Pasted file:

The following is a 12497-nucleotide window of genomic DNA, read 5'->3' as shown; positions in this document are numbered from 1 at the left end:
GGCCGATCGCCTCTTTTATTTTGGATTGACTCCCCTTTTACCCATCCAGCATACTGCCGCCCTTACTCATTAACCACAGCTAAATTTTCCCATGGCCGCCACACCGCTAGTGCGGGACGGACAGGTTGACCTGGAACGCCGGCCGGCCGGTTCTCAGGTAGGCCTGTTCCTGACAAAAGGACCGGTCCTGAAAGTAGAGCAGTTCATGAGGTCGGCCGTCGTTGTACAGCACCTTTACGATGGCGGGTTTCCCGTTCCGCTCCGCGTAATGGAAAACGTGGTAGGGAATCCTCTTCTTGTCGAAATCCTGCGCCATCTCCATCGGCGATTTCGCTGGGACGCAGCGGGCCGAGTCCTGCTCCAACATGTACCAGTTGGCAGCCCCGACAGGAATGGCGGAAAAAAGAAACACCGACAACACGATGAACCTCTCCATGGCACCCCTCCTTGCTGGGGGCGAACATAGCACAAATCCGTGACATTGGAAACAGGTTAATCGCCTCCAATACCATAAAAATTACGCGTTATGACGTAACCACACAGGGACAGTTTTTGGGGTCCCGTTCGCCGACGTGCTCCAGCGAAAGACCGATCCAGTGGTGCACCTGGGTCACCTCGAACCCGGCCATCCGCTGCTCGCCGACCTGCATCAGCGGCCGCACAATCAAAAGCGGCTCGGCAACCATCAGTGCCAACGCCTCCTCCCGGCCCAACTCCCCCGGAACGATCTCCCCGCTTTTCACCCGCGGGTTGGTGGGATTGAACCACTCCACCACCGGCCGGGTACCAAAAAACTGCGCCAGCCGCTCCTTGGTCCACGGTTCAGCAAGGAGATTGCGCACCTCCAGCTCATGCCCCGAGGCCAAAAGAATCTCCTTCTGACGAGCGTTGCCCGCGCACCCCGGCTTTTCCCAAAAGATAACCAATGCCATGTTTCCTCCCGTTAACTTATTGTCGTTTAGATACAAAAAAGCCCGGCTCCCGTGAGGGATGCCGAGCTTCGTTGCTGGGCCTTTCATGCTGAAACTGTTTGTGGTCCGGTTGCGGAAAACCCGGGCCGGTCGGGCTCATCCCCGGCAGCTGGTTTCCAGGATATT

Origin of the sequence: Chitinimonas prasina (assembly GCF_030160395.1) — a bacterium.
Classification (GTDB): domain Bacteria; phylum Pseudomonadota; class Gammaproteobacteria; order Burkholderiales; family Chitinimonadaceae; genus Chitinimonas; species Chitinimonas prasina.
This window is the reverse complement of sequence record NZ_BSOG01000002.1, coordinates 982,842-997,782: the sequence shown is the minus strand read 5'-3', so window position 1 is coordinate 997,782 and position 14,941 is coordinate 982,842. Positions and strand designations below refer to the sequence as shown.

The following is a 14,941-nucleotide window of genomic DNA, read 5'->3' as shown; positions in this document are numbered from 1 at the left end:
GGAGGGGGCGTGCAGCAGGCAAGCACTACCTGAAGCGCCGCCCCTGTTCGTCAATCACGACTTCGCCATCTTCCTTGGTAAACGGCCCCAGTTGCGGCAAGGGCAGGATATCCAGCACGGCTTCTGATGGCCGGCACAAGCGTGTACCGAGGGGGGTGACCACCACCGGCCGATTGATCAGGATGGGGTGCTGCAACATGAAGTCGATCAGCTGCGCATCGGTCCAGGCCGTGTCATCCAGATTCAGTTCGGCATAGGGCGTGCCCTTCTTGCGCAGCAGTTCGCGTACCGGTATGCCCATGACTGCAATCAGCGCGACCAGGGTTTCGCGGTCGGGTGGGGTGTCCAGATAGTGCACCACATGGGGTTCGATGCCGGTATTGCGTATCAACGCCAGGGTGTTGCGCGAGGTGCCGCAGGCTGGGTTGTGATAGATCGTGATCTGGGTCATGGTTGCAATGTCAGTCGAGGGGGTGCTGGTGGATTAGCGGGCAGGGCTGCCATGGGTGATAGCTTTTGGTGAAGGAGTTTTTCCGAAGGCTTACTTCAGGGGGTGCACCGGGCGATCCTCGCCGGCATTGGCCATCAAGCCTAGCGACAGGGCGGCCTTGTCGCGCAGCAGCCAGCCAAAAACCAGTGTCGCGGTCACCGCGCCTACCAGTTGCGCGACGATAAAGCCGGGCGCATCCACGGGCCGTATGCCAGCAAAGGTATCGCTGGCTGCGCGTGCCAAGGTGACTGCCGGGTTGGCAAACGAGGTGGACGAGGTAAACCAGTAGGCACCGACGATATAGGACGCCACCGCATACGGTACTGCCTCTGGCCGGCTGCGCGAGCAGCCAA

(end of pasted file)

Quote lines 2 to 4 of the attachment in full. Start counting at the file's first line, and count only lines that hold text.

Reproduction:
GGCCGATCGCCTCTTTTATTTTGGATTGACTCCCCTTTTACCCATCCAGCATACTGCCGCCCTTACTCATTAACCACAGCTAAATTTTCCCATGGCCGCCACACCGCTAGTGCGGGACGGACAGGTTGACCTGGAACGCCGGCCGGCCGGTTCTCAGGTAGGCCTGTTCCTGACAAAAGGACCGGTCCTGAAAGTAGAGCAGTTCATGAGGTCGGCCGTCGTTGTACAGCACCTTTACGATGGCGGGTTTCCCGTTCCGCTCCGCGTAATGGAAAACGTGGTAGGGAATCCTCTTCTTGTCGAAATCCTGCGCCATCTCCATCGGCGATTTCGCTGGGACGCAGCGGGCCGAGTCCTGCTCCAACATGTACCAGTTGGCAGCCCCGACAGGAATGGCGGAAAAAAGAAACACCGACAACACGATGAACCTCTCCATGGCACCCCTCCTTGCTGGGGGCGAACATAGCACAAATCCGTGACATTGGAAACAGGTTAATCGCCTCCAATACCATAAAAATTACGCGTTATGACGTAACCACACAGGGACAGTTTTTGGGGTCCCGTTCGCCGACGTGCTCCAGCGAAAGACCGATCCAGTGGTGCACCTGGGTCACCTCGAACCCGGCCATCCGCTGCTCGCCGACCTGCATCAGCGGCCGCACAATCAAAAGCGGCTCGGCAACCATCAGTGCCAACGCCTCCTCCCGGCCCAACTCCCCCGGAACGATCTCCCCGCTTTTCACCCGCGGGTTGGTGGGATTGAACCACTCCACCACCGGCCGGGTACCAAAAAACTGCGCCAGCCGCTCCTTGGTCCACGGTTCAGCAAGGAGATTGCGCACCTCCAGCTCATGCCCCGAGGCCAAAAGAATCTCCTTCTGACGAGCGTTGCCCGCGCACCCCGGCTTTTCCCAAAAGATAACCAATGCCATGTTTCCTCCCGTTAACTTATTGTCGTTTAGATACAAAAAAGCCCGGCTCCCGTGAGGGATGCCGAGCTTCGTTGCTGGGCCTTTCATGCTGAAACTGTTTGTGGTCCGGTTGCGGAAAACCCGGGCCGGTCGGGCTCATCCCCGGCAGCTGGTTTCCAGGATATT

Origin of the sequence: Chitinimonas prasina (assembly GCF_030160395.1) — a bacterium.
Classification (GTDB): domain Bacteria; phylum Pseudomonadota; class Gammaproteobacteria; order Burkholderiales; family Chitinimonadaceae; genus Chitinimonas; species Chitinimonas prasina.